Among the Bigs, More of the Same
Of course, not all the stars of this year's rankings are small places, and in terms of total job growth, it's still the big boys who tell the largest stories and possess the greatest opportunities for expansion. Since most of our largest metros from the past two years are on this year's list, there are a lot of similarities at the top, as well as towards the nether regions in terms of business expansion.
Yet, the large list bears one similarity with the small one: the location of growth cities in either the West or the southern dynamo of Florida, which seems to have overcome any aftershocks from last year's hurricanes. Mark Vitner, senior economist at Wachovia Bank in Charlotte, N.C., claims the Sunshine State boasts "the strongest economy in the country -- the strongest I can remember in 22 years."
Vitner marvels that all 21 metro areas in that state are experiencing substantial growth. The reasons vary but, as Kobza suggests, start with warm weather and lifestyle. Other factors include a lack of state income tax, a largely business-friendly regulatory climate, growing international trade, and, for the most part, reasonably affordable housing.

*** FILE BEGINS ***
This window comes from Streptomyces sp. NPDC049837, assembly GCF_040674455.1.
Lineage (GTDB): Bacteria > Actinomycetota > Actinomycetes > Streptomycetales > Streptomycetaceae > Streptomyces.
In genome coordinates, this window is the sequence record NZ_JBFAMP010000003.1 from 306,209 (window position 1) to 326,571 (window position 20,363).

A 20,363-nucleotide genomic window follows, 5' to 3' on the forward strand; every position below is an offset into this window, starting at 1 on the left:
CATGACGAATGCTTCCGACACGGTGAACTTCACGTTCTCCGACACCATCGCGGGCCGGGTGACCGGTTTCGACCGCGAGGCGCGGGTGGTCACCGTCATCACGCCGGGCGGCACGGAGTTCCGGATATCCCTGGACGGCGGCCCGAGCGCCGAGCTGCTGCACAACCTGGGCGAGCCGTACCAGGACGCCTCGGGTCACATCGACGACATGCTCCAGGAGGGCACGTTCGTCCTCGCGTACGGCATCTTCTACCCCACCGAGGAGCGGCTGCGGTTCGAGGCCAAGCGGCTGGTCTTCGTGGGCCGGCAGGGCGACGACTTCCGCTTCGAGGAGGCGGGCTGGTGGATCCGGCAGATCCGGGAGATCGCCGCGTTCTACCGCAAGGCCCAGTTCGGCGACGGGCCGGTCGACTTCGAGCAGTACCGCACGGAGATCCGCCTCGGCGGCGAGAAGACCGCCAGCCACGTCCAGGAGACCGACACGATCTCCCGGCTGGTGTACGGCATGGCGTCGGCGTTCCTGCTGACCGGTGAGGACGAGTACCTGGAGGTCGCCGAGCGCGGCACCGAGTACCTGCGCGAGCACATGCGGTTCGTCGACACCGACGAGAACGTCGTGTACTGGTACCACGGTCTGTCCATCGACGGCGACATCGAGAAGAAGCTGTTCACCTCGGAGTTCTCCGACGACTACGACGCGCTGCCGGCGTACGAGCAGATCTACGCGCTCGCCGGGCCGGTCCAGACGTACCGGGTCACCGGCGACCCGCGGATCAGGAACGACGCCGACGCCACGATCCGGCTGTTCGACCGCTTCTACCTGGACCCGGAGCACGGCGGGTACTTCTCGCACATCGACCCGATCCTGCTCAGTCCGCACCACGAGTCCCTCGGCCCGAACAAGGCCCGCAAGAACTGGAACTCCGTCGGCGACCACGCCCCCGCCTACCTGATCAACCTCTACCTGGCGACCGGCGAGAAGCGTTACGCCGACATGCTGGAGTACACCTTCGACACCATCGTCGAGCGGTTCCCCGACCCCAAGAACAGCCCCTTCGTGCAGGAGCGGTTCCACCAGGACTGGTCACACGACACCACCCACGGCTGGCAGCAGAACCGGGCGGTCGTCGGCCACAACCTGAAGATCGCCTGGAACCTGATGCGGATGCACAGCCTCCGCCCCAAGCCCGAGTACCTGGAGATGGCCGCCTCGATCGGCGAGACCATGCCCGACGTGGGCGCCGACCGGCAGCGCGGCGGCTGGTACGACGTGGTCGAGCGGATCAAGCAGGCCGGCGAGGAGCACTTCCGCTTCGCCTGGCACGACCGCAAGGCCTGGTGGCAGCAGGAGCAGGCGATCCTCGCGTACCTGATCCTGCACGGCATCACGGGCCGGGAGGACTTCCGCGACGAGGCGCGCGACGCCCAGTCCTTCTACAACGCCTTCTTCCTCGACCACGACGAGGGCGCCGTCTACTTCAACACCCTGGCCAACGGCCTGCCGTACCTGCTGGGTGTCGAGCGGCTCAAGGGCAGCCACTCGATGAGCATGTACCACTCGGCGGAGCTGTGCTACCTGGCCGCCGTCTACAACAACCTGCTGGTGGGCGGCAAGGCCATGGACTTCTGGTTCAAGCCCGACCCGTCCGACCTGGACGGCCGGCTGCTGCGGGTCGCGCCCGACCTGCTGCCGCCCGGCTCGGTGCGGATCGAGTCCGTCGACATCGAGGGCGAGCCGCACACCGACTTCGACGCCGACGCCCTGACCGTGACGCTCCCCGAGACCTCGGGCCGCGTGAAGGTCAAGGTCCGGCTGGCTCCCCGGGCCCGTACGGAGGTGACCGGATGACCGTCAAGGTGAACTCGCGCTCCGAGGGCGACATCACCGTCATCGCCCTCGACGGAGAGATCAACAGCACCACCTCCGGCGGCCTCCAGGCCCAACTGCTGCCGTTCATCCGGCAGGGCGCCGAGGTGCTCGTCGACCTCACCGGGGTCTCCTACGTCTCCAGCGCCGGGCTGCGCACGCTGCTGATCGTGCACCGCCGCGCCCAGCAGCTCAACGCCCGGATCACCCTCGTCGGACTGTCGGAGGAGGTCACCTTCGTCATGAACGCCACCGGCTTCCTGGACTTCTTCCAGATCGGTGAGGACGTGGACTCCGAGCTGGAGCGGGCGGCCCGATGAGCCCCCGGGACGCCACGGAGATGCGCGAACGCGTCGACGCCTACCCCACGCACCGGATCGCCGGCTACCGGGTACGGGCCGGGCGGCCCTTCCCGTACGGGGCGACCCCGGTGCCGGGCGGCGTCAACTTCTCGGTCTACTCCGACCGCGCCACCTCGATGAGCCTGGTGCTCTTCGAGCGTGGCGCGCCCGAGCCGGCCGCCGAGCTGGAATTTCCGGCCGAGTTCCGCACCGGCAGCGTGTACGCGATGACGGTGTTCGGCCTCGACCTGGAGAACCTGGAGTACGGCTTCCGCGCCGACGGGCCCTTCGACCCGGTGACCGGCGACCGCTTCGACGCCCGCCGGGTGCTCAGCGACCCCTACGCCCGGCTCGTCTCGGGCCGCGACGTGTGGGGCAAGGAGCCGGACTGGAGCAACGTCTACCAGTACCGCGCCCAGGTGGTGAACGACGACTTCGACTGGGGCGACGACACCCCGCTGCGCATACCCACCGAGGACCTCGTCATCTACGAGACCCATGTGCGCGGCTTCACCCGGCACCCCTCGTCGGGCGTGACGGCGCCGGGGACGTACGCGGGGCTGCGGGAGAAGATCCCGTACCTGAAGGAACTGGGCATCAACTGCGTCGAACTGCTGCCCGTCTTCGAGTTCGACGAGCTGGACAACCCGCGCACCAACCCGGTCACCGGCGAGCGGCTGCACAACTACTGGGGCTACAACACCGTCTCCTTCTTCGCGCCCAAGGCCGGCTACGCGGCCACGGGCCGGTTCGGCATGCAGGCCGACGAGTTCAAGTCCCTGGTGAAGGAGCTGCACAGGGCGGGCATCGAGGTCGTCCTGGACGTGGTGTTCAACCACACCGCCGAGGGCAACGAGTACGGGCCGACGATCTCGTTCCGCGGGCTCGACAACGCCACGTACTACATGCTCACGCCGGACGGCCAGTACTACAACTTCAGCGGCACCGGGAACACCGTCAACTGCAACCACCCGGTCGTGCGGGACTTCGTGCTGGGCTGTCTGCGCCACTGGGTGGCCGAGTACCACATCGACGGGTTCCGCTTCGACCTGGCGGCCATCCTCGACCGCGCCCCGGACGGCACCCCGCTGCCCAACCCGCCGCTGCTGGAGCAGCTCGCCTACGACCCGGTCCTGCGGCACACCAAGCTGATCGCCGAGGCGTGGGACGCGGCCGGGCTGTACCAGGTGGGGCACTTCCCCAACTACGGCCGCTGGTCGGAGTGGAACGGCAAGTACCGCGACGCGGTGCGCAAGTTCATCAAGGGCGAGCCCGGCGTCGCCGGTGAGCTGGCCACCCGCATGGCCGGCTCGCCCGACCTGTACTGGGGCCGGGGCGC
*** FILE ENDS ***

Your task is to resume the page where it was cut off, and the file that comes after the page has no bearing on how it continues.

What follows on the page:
Even the harsh storms, which devastated much of the Gulf Coast, has barely dampened the growth in Florida. Places like No. 3 Ft. Myers-Cape Coral seem to grow no matter what happens. The local population has surged 16% since 2000, to well over 500,000 -- and there's no sign of a letup yet. "The problem here is full employment," notes Gay Thompson, president of Cement Industries, a local building-supply contractor . "We have such a booming economy, it's hard to find people for work."
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